Purim celebrates the eternity of the Jewish people. Despite exile and dispersion, genocidal enemies and those willing to turn a blind eye to such, the Jewish people are here forever. When Esther sent a letter to the Sages, “kitvuni ledorot,” write me down for the generations (Megillah 7a), she was proclaiming that the story of the Megillah is the story of the Jewish people for all time. Its inclusion in the Biblical canon, after a protracted debate no less, marks the stamp of eternity on the story, the story of survival against all odds.
Yet the secret to this survival is an inherent contradiction, one articulated by Mordechai as he pleaded with Esther to beseech Achashverosh to rescind the decree of annihilation against the Jewish people. “For if you remain silent at this time, relief and deliverance will come to the Jews from another place, but you and your father’s house will perish; and mi yodeah, who knows, if for this time you came to monarchy?’” (Esther 4:14)
Which is it? Is the deliverance of the Jewish people dependent on Esther as it surely appears from Mordechai’s entreaties to the queen? Or will “relief and deliverance come to the Jews from another place” irrespective of how we may act?
Mordechai acted as though the saving of the Jewish people was dependent on his and more importantly Esther’s actions. Mordechai did what he could; public protest, crying, fasting and tears, ripping of clothes even as he knew full well that such would get him banished from the Royal court. But Mordechai realized he had little choice, it was intervention or genocide, “and who knows if it is for this you came to the royal palace.”
This was the time for Esther to choose between her political future and her Jewish roots and the stakes could not be higher. Yet blatantly contradicting himself Mordechai proclaims, to Esther herself no less, that if you won’t act it’s not really such a big deal as even if “you remain silent at this time, relief and deliverance will come to the Jews from another place.” We will be saved regardless, of that Mordechai is certain, but if you Esther do not act “you and your father’s house will perish” and the Jewish people will be saved.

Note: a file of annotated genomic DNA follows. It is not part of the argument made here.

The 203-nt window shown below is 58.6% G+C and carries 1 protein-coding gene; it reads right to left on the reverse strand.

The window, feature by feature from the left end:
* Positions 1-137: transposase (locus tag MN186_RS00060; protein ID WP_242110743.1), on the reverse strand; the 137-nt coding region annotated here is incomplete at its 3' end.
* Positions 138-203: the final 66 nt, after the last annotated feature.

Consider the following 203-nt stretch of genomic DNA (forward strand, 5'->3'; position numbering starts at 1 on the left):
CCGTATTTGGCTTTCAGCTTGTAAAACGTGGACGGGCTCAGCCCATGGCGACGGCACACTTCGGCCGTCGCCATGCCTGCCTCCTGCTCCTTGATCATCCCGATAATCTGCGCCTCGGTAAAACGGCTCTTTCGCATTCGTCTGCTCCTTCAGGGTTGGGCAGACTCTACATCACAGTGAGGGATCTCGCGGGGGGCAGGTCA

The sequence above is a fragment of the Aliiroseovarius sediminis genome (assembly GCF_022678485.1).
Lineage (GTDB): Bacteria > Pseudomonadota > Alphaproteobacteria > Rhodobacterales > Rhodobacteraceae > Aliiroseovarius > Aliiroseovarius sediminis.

In this dichotomy lies the secret to Jewish survival. We must act as if there is no G-d, knowing full well that ultimately even if there is great suffering G-d will never let the Jewish people perish. The fact that “relief and deliverance will come to the Jews from another place” does not absolve one of the responsibility to act. “For me the world was created” (see Sanhedrin 37a) speaks not only of the importance of each and every person but to the responsibility of each Jew to act as if the future of the world was dependent on them. “A person must view themselves the entire year as if they are half meritorious and half guilty. And so too the entire world is half meritorious and half guilty. Sin a single sin, behold one has inclined oneself and the entire world towards guilt and caused its destruction. Perform a single mitzvah behold one has inclined oneself and the entire world towards merit, causing its deliverance and salvation.” (Rambam, Hilchot Teshuva 3:4) 
When our Sages teach “one may not rely on miracles” (Pesachim 64b) they are asserting the imperative of human initiative. We never quite know the extent of “relief and deliverance”; often it is partial at best. And mi yodeah, who knows, it might actually be that G-d’s deliverance is dependent on our actions, the more we do the more He does.
It is striking that Mordechai does not claim that “relief and deliverance” will come from G-d, rather it will come from “another place.” Purim marks the transition point in Jewish history from prophets to sages, from overt to hidden miracles, from G-d to man taking centre stage. Even though we are dependent on G-d we must constantly seek human solutions and invest in human efforts.
Our Sages teach that there was a reacceptance of Torah, of the Oral Law, at Purim. Torah would no longer come directly from Sinai or through G-d’s representatives. Man would need to develop Torah by reading between the lines, through analysis, analogy, human toil and effort. There would be much debate and as the Ramban notes in his introduction to his commentary on the Rif no scientifically provable positions. With G-d in the background “who knows” why we were put in the places we find ourselves. We may not know but we must act.
 While fasting is often associated with repentance the plain meaning of the text gives no indication of such. It was a fasting of despair much like the “great and bitter cry" (Esther 4:1).
 It is not by accident that we should quote from the laws of repentance on Purim. After all, the day of repentance, Yom K’Purim, is a day like Purim. Apparently, it’s almost but not quite as important as Purim!